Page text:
COMMUNITY: 5 assessments for a better, safer workout
Fitness tips from Cody Scharf
Editor’s note: Cody Scharf is the owner of Thrive Spine and Sport, a chiropractic and soft tissue clinic focusing on sport and overuse injuries in Cedar Rapids. Scharf is a graduate of Palmer College of Chiropractic and certified through Integrative Diagnosis for the diagnosis and treatment of soft tissue injuries.
By Cody Scharf, community contributor
Unless you have been living under a rock the past five years, you probably have heard of CrossFit.
Known for brutal workouts and “ideal” looking athletes, CrossFit has created a fitness revolution sweeping, quite literally, the globe. CrossFit appeals to the common person to regain functional strength and get back in shape by beating previous times, reps or weight used.
As with most fitness revolutions, CrossFit has come under some recent scrutiny. A study in the Journal of Strength and Conditioning Research found that 73.5 percent of CrossFit participants receive an injury that limits work, activity or participation. This is an alarming number, but also a number not too surprising when the average new member just came from the couch into doing Fran (Fran is the name of CrossFit’s most popular workout).
Overuse, as with any other sport, is the number one cause of injury in CrossFit. It demands that all, not just some, of your body is moving properly. If there are any restrictions in any part of your body, this will lead to injury at some point down the road. In order to make CrossFit safer we must know our body is ready.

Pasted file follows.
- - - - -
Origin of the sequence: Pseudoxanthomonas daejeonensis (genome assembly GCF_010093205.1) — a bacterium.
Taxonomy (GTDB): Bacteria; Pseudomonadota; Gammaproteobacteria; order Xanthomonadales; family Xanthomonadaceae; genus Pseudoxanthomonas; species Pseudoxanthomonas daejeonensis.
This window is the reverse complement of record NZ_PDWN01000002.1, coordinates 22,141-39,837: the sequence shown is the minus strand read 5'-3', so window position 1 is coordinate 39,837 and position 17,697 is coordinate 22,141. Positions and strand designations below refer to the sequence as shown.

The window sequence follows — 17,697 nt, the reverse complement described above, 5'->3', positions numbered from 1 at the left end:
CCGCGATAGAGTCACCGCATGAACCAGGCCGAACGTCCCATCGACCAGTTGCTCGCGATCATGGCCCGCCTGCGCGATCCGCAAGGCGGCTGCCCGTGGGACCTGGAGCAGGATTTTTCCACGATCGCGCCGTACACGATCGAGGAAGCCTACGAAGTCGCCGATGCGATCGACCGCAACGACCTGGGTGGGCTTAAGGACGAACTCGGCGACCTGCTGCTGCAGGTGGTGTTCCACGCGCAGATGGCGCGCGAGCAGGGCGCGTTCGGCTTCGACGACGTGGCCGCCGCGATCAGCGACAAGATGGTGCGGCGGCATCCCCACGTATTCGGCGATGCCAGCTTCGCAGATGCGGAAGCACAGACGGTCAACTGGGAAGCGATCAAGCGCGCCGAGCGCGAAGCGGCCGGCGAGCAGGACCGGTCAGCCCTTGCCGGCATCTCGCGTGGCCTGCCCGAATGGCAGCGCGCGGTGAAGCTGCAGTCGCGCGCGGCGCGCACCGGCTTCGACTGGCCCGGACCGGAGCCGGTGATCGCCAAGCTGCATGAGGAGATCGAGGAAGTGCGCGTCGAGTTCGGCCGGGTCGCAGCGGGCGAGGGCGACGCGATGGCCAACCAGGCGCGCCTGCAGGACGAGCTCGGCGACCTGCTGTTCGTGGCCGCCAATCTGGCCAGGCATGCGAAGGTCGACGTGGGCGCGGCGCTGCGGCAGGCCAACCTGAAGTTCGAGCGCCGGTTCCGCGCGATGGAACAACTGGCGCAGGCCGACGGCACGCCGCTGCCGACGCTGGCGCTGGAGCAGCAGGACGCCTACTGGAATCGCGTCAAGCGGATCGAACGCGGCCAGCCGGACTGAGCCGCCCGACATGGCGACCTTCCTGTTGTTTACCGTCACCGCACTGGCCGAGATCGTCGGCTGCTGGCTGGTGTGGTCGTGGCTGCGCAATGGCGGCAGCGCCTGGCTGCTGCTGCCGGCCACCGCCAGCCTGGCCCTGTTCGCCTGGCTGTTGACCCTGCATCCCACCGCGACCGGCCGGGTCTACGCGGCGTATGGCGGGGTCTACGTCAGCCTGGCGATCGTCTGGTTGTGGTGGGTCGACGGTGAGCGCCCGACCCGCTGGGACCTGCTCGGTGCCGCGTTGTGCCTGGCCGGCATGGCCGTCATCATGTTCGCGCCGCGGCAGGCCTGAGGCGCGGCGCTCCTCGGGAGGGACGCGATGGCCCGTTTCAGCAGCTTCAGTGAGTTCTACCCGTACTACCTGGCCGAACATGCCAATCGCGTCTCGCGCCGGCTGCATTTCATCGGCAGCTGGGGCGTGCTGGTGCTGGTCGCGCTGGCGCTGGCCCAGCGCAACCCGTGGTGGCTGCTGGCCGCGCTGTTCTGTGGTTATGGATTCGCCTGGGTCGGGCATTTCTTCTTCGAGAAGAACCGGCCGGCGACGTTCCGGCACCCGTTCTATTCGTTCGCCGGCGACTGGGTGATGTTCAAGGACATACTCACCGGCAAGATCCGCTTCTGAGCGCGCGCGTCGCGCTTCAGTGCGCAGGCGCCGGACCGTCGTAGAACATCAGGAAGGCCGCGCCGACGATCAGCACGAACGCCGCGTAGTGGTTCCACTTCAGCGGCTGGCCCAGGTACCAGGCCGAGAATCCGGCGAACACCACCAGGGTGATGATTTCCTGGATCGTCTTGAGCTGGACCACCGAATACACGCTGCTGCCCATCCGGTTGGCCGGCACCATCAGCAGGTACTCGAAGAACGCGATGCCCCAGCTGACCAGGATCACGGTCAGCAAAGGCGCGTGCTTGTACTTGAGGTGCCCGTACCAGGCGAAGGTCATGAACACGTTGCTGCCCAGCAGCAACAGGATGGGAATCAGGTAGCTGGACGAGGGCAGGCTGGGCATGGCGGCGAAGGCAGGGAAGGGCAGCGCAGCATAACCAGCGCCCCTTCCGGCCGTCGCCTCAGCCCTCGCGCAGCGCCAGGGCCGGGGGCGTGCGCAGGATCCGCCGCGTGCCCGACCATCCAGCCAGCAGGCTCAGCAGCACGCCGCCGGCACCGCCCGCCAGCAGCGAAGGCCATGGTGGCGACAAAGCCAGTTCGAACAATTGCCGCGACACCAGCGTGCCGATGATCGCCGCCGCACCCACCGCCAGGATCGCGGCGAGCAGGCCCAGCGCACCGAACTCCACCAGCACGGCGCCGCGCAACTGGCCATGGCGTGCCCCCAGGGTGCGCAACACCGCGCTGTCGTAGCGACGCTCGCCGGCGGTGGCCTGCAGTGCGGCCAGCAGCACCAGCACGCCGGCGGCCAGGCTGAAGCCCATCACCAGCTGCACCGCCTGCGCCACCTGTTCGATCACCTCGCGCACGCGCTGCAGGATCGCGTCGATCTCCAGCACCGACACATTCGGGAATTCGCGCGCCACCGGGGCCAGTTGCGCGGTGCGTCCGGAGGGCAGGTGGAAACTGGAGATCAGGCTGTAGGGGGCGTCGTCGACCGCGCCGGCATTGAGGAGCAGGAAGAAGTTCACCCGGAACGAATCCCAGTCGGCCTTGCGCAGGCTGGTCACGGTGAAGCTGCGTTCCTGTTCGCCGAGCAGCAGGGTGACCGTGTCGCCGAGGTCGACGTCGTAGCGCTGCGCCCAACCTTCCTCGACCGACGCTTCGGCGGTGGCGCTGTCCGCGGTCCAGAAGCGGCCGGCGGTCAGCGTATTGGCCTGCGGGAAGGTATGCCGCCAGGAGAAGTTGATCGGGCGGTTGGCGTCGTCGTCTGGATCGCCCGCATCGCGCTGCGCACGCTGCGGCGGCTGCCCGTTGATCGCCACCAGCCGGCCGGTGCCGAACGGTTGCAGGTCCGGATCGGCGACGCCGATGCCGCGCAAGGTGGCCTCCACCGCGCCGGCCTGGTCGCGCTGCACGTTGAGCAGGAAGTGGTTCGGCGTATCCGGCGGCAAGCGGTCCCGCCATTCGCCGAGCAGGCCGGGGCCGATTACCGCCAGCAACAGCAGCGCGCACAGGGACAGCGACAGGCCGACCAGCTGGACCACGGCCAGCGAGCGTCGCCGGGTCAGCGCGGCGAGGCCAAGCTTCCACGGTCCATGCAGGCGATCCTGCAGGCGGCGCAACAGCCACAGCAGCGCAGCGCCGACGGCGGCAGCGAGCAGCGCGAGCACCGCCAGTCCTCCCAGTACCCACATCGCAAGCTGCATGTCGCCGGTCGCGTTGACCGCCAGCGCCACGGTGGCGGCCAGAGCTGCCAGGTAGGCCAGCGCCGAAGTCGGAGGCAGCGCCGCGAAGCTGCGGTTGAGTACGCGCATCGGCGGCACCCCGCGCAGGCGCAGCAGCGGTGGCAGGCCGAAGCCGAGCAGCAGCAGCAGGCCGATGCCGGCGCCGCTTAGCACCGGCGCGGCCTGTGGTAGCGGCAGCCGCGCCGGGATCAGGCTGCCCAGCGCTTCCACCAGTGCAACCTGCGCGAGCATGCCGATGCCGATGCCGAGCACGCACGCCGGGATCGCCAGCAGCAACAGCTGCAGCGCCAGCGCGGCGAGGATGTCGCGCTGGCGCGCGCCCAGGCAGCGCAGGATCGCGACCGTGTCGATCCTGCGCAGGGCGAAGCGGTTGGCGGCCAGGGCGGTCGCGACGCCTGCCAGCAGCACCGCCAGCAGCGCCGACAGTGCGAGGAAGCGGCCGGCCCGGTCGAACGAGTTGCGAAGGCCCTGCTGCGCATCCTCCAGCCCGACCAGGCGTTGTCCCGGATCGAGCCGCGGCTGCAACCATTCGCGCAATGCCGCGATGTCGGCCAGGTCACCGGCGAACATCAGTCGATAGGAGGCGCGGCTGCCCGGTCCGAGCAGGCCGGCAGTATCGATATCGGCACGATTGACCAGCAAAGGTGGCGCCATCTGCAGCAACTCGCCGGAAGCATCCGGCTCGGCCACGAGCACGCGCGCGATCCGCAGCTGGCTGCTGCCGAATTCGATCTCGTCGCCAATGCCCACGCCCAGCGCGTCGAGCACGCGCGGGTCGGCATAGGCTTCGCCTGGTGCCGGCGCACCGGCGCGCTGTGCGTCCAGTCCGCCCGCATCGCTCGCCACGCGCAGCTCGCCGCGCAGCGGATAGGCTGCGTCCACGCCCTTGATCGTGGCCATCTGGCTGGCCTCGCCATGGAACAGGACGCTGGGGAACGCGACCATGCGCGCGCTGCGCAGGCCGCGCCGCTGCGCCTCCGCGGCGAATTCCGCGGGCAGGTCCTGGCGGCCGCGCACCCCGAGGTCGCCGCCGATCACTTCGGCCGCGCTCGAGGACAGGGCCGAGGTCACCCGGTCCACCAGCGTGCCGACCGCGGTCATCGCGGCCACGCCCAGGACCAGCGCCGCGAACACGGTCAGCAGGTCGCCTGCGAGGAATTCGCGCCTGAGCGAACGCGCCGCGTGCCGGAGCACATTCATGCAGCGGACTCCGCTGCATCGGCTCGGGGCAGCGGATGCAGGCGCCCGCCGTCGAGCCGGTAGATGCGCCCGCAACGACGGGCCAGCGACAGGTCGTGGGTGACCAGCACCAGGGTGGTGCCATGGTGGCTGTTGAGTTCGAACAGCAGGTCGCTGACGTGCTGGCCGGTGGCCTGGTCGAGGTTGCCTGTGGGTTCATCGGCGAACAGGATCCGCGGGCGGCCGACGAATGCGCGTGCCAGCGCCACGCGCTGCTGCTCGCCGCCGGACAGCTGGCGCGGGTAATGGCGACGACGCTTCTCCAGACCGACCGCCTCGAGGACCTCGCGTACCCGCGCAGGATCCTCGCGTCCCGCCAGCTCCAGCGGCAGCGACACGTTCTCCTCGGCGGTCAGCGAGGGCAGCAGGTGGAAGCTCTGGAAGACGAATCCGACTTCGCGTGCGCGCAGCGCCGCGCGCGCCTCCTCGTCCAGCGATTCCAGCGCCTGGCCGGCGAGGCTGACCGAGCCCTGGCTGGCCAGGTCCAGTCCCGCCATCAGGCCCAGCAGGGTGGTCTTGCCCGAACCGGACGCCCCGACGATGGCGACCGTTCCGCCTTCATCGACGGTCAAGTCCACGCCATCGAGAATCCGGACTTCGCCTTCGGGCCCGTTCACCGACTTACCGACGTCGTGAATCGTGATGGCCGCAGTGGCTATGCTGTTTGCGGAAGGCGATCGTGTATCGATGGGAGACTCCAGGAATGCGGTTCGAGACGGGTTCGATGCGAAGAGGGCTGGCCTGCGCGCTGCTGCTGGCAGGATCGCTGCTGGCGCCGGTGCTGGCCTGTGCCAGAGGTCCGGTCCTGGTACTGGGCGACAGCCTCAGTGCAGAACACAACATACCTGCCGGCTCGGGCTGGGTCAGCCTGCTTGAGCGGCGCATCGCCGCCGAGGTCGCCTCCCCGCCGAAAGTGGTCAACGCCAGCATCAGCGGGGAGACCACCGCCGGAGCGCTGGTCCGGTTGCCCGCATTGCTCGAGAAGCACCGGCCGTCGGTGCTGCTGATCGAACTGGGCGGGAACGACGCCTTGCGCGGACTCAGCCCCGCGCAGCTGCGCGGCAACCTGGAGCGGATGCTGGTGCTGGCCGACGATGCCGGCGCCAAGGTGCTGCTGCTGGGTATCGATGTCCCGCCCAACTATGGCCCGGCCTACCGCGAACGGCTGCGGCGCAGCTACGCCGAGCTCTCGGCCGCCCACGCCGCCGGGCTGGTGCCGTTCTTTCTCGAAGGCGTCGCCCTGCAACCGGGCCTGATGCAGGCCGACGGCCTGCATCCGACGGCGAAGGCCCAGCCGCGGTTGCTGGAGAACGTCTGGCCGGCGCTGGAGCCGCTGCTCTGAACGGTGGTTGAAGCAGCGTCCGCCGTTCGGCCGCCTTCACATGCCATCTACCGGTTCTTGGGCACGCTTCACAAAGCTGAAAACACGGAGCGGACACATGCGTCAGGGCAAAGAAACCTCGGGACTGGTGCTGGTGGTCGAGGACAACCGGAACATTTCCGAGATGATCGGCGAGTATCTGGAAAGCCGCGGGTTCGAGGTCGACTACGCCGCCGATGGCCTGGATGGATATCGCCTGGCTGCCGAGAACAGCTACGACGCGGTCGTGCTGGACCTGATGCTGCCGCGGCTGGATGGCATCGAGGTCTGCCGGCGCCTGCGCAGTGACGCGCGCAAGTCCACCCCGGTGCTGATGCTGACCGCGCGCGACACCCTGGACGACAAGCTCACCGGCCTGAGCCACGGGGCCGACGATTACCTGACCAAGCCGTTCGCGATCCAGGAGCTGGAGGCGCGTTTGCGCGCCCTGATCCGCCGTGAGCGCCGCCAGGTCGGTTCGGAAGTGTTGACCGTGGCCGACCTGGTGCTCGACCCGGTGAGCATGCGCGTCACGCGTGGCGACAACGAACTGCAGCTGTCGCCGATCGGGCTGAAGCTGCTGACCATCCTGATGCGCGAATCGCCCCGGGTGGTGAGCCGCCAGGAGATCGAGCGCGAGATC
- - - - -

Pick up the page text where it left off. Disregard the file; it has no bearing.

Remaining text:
Here are the top 5 assessments to do that:
1. Ankle dorsiflexion. Ankle dorsiflexion is vital to running, jumping and squatting. If your ankle is not working properly, neither will your knee, hip and low back. Check this by standing arm’s length away from a wall. Place a ruler against the wall and foot. Drop the knee to touch the wall without the heel coming off the ground. A healthy range of motion will be around five or six inches.
2. Knee flexion. To check knee flexion, stand supported against the wall or table. Grab the ankle and try to accommodate the back of the heel to the butt, while the quad remains in line with the opposite leg. The heel should easily be able to touch without pain.
3. Hip flexion. Lie on your back. Grab just below one knee and try to bring the knee to chest. The front of the thigh should be able to be pulled flat against the chest without difficulty or pain. A lack of hip flexion alters squat motion and can lead to low back, hip and knee pain.
4. Shoulder abduction. Proper overhead motion and strength is dependent on this motion. Stand upright with arms to the side. Bring your arms up to your ears as close as you can. This should be very easy and without pain. Normal range should find the arm no further than three inches away from the ear, ideally only one inch.
5. Wrist extension. Reduced wrist extension can make front rack position painful and hard. To test, place the forearm flat on the wall with the upper arm shoulder height. Extend the wrist by using the opposite hand to pull the fingers back. The hand and fingers should be able to break 90 degrees to the wall without pain.
To fix these assessments, start a routine of stretching, foam rolling and active mobility to improve these motions. If mobility exercises fail to produce results after a week or two, there are only two options left — avoid the problem or fix the problem.
l For more information, email Scharf at firstname.lastname@example.org or visit www.thrivespineandsport.com